Good news for STEM fans: There’s even more federal resources for science, mathematics, engineering and technology in the big, comprehensive, bipartisan immigration bill making its way through the U.S. Senate.
The Senate Judiciary committee, which is holding a markup of the bill today, voted unanimously to take money collected on fees for labor certifications under the bill and direct the money towards STEM education at the U.S. Department of Education.
That could mean an additional $100 million annually for STEM education. And those resources would come on top of the roughly $100 million to $150 million in extra funding for STEM education at the National Sciences Foundation, which was already included in the bill, according to James Brown, the executive director of the STEM Education Coalition, which backs the bill. Way more on that here.
The amendment, which had bipartisan backing from Sen. Orrin Hatch, R-Utah, as well as two Democrats: Sens. Chris Coons of Delaware and Amy Klobuchar of Minnesota would create a new STEM Education and Training Account at the Department of Education. Here’s how the funds would be used:
•Seventy percent of the funds would go to help states boost STEM standards, recruit educators, bolster college completion, and revamp community college and worker training programs. The fund would be administered by governors and state education chiefs.
•Another 20 percent of the funds would go to boost STEM at minority-serving institutions of higher education, and 5 percent would go to the Department of Labor for STEM-related job training programs. Another 3 percent would help support new “American Dream Accounts” to help low-income students that want to study STEM. (Thanks to Brown and the STEM Coalition for the excellent summary.)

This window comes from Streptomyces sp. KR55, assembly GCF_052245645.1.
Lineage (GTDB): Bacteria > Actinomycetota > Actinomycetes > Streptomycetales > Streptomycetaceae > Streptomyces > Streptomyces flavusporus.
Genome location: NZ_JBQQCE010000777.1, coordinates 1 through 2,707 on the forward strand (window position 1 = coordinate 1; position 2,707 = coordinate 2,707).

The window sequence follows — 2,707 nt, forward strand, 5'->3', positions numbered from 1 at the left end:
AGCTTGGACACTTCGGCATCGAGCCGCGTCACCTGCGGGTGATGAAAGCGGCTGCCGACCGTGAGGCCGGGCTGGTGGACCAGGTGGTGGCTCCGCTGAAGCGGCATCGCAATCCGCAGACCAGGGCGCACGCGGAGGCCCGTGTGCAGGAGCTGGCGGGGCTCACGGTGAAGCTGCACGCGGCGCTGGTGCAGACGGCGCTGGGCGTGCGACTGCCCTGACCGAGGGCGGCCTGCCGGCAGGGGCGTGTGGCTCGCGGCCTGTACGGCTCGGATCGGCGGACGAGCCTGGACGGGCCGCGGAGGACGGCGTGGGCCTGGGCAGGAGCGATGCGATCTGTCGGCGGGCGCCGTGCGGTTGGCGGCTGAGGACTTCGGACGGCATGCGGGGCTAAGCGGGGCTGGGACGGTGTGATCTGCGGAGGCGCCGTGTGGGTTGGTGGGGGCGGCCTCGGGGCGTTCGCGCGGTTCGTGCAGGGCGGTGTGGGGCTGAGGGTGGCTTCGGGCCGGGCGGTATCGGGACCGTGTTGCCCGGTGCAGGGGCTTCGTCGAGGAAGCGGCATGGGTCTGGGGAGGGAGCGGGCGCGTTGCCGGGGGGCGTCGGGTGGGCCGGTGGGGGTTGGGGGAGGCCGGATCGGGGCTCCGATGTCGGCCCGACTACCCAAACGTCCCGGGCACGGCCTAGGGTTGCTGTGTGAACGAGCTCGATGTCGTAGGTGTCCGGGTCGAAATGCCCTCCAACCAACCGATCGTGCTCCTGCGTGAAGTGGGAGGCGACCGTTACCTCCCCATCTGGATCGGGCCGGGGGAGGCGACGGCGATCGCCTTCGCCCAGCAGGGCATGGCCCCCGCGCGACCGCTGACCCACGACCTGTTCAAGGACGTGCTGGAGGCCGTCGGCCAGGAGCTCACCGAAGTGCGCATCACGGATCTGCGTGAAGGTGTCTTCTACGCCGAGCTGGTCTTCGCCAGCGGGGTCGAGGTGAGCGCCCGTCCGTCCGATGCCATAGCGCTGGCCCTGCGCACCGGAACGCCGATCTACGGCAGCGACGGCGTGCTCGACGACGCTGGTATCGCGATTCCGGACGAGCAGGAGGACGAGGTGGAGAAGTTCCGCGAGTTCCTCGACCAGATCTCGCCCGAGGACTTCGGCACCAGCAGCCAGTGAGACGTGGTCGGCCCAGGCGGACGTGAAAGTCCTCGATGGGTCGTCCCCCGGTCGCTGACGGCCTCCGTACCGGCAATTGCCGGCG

Sen. Ted Cruz, R-Texas, is slated to introduce an amendment later this week, however, that would replace the STEM education for NSF with a fund more targeted to the educational needs of Latinos. That provision does not have the backing of the Hispanic Education Coalition, an umbrella group of more than 20 organizations that works to boost educational outcomes for Latinos. The coalition wrote in a letter sent yesterday to Judiciary Committee members that,
“Education block grants have historically not reached and sufficiently addressed the needs of Latino students, migrant students, immigrant students, and English language learners.” The panel is slated to vote on the Cruz amendment as early as today.
This isn’t the only interesting amendment still under consideration. Sen. Richard Blumenthal, D-Conn., wants to see the bill include a path to citizenship for “little DREAMers” (undocumented children who aren’t yet old enough to attain a high school diploma.) The provision has the backing of the Hispanic Education Coalition, which said in the letter that “these little DREAMers were brought to this country at a very young age.” Much more about the amendment from my colleague, Lesli Maxwell, of Learning the Language fame.